From the Gridiron to the Power Grid: BHR Grad Jenna Cloutier '07 is a N.E. Patriots Cheerleader and an Electrical Engineer
Photo of Jenna Cloutier by Taylor Ballantyne
By Judy Bass
When Jenna Cloutier penned the caption of her photo for the Class of 2007 yearbook from Blue Hills Regional Technical School in Canton, she could not have realized how prophetic her words would be.
Cloutier, of Randolph, wrote under future plans that she wanted to be a New England Patriots cheerleader.
She certainly had the right background. Cloutier was a cheerleader at the Pop Warner level, and she did football and basketball cheerleading at Blue Hills. She was a cheerleader for four years in college as well, where, as a freshman and sophomore, she helped the cheerleading team earn two national championships.
Kathy Manning, the former Blue Hills cheerleading coach, said of Cloutier, “When Jenna was a student /cheerleader at Blue Hills Regional, there were three things that always made her a standout. 1. Her focus and drive to excel at everything she did. She was always a positive role model and leader. She encouraged teammates, friends, and the student body to attain a higher standard. 2. Jenna participated in school life, whether it was in the classroom or on the cheerleading squad, with total enthusiasm and spirit. 3. Jenna's outgoing, very friendly personality made those around her feel comfortable.”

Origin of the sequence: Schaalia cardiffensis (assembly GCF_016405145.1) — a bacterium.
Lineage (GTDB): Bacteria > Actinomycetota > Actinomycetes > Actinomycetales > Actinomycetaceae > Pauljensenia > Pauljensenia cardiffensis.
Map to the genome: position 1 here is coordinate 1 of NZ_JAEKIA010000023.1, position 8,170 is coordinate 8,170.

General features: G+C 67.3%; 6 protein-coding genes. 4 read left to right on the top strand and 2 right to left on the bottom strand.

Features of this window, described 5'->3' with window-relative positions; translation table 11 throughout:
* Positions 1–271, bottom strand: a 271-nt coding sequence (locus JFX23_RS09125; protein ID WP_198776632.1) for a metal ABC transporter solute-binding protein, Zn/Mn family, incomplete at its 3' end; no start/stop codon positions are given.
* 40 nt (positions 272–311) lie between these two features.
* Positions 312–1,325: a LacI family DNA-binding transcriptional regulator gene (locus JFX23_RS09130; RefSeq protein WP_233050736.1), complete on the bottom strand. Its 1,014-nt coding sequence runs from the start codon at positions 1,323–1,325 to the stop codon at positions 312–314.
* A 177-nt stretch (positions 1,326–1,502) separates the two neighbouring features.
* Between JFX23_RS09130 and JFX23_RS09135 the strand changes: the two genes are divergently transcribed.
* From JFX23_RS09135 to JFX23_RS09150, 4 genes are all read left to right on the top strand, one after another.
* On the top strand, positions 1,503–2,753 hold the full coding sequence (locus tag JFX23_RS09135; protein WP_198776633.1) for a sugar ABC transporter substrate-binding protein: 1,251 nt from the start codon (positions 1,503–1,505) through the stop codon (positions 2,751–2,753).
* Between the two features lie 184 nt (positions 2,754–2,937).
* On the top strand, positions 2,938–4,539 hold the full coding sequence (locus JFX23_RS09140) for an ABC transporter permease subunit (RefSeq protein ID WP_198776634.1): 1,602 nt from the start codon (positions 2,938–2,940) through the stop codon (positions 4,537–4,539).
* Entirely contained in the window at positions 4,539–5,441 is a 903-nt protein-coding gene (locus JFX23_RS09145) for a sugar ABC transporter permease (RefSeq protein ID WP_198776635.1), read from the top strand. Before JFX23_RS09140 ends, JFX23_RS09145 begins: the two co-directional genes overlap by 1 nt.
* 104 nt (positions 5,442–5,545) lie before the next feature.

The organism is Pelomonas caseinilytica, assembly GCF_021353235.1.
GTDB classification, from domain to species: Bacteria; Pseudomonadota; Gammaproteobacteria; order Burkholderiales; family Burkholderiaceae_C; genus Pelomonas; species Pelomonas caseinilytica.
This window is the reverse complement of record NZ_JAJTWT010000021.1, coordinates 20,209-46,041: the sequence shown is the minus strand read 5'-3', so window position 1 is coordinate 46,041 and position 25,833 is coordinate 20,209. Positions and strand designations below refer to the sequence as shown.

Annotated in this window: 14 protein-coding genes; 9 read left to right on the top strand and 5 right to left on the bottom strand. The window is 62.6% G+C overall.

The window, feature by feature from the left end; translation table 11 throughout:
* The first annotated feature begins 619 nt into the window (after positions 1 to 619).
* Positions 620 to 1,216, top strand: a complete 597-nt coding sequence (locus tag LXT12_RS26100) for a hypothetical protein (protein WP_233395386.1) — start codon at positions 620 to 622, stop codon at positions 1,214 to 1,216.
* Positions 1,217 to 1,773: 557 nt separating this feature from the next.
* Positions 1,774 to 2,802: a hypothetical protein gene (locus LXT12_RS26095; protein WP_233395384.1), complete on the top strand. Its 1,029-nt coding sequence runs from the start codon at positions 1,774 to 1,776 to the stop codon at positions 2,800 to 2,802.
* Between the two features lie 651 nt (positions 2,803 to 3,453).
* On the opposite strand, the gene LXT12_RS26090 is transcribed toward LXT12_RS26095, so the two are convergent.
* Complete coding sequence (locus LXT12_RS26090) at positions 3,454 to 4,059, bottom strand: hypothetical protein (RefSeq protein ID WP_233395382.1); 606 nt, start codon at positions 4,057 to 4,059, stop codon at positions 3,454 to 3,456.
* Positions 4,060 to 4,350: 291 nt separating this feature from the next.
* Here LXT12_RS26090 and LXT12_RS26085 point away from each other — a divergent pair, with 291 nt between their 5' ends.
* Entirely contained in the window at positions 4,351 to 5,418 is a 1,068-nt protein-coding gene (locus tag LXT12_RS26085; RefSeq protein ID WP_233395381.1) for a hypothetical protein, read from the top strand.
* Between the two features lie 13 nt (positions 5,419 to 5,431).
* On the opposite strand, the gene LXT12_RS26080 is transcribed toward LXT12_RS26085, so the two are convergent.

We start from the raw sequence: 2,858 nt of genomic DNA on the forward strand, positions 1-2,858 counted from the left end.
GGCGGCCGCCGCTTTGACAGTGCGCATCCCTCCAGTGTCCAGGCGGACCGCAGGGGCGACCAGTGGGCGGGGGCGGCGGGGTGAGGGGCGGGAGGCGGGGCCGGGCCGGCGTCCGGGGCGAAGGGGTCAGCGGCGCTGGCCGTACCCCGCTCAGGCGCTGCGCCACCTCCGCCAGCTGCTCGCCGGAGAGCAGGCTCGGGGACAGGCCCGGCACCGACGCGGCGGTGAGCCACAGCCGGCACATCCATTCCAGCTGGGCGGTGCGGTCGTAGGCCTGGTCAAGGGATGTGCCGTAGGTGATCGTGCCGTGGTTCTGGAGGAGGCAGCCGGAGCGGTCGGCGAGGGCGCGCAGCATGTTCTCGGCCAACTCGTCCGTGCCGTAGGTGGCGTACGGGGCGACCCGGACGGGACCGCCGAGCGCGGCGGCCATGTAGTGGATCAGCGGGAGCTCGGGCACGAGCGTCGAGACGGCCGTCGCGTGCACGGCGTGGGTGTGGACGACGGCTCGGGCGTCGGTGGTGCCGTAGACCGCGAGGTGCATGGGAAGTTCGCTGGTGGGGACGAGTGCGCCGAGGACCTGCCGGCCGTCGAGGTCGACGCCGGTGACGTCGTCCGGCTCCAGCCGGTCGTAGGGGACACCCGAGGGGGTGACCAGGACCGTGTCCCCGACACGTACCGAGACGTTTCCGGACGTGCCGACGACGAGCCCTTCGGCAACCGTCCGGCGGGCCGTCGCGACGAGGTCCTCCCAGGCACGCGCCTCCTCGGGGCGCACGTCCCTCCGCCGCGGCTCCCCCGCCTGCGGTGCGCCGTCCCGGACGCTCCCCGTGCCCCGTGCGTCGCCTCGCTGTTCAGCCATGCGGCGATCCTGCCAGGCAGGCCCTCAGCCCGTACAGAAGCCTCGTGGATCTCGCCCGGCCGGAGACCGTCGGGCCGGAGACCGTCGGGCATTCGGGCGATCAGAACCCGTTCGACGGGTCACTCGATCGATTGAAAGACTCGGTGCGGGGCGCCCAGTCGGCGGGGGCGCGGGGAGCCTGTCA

In 2016, Cloutier’s long-cherished dream came true when she was chosen for the elite squad of 34 young women who proudly represent one of the most storied franchises in football history.
“It was a goal of mine since I can remember,” Cloutier, who says she has always been an ardent Patriots fan, said recently. “I just wanted to badly to be on the sidelines [cheering for the team.]”
Today, she combines that career with another one as a union-member electrical engineer for Eversource Energy, formerly known as NStar, where she has been employed for six years.
Her life is certainly hectic, but that is nothing new for this outgoing woman who absolutely loves what she does and knows exactly how to balance all her professional responsibilities.
“People tell me to relax,” Cloutier admits. “I always have so much going on. I wouldn’t have it any other way.”
Cloutier said she had a strong aptitude for math and science in high school, where she combined training in graphics with rigorous courses from Project Lead the Way, which, according to its web site, offers “pathways in computer science, engineering and biomedical science” to students from pre-K through grade 12. Cloutier eagerly slogged through digital logic and pre-calculus on her journey to being accepted at every college she applied to. She went on to earn a bachelor’s degree in electrical engineering from UMass Dartmouth in 2011.